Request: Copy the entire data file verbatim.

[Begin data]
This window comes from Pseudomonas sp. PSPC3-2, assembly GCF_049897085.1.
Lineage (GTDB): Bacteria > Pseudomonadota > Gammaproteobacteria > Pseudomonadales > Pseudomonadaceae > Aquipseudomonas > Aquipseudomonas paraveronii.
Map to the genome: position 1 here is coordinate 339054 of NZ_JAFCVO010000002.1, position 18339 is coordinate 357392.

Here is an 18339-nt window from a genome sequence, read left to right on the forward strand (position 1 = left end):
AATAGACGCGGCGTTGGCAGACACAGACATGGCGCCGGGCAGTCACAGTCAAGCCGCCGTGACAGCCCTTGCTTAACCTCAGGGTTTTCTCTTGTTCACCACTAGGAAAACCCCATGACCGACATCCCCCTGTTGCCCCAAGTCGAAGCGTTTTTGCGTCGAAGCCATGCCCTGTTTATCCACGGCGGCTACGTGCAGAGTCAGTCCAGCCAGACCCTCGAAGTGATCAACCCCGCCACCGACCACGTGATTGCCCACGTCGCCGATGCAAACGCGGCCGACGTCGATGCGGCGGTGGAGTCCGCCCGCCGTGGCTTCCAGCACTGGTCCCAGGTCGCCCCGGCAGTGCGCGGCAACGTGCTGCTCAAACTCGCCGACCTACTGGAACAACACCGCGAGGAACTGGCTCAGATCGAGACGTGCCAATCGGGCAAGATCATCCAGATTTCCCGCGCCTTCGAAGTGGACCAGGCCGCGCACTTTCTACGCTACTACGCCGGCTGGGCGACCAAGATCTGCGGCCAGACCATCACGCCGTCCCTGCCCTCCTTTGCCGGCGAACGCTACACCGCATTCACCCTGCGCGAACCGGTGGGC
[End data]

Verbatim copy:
This window comes from Pseudomonas sp. PSPC3-2, assembly GCF_049897085.1.
Lineage (GTDB): Bacteria > Pseudomonadota > Gammaproteobacteria > Pseudomonadales > Pseudomonadaceae > Aquipseudomonas > Aquipseudomonas paraveronii.
Map to the genome: position 1 here is coordinate 339054 of NZ_JAFCVO010000002.1, position 18339 is coordinate 357392.

Here is an 18339-nt window from a genome sequence, read left to right on the forward strand (position 1 = left end):
AATAGACGCGGCGTTGGCAGACACAGACATGGCGCCGGGCAGTCACAGTCAAGCCGCCGTGACAGCCCTTGCTTAACCTCAGGGTTTTCTCTTGTTCACCACTAGGAAAACCCCATGACCGACATCCCCCTGTTGCCCCAAGTCGAAGCGTTTTTGCGTCGAAGCCATGCCCTGTTTATCCACGGCGGCTACGTGCAGAGTCAGTCCAGCCAGACCCTCGAAGTGATCAACCCCGCCACCGACCACGTGATTGCCCACGTCGCCGATGCAAACGCGGCCGACGTCGATGCGGCGGTGGAGTCCGCCCGCCGTGGCTTCCAGCACTGGTCCCAGGTCGCCCCGGCAGTGCGCGGCAACGTGCTGCTCAAACTCGCCGACCTACTGGAACAACACCGCGAGGAACTGGCTCAGATCGAGACGTGCCAATCGGGCAAGATCATCCAGATTTCCCGCGCCTTCGAAGTGGACCAGGCCGCGCACTTTCTACGCTACTACGCCGGCTGGGCGACCAAGATCTGCGGCCAGACCATCACGCCGTCCCTGCCCTCCTTTGCCGGCGAACGCTACACCGCATTCACCCTGCGCGAACCGGTGGGC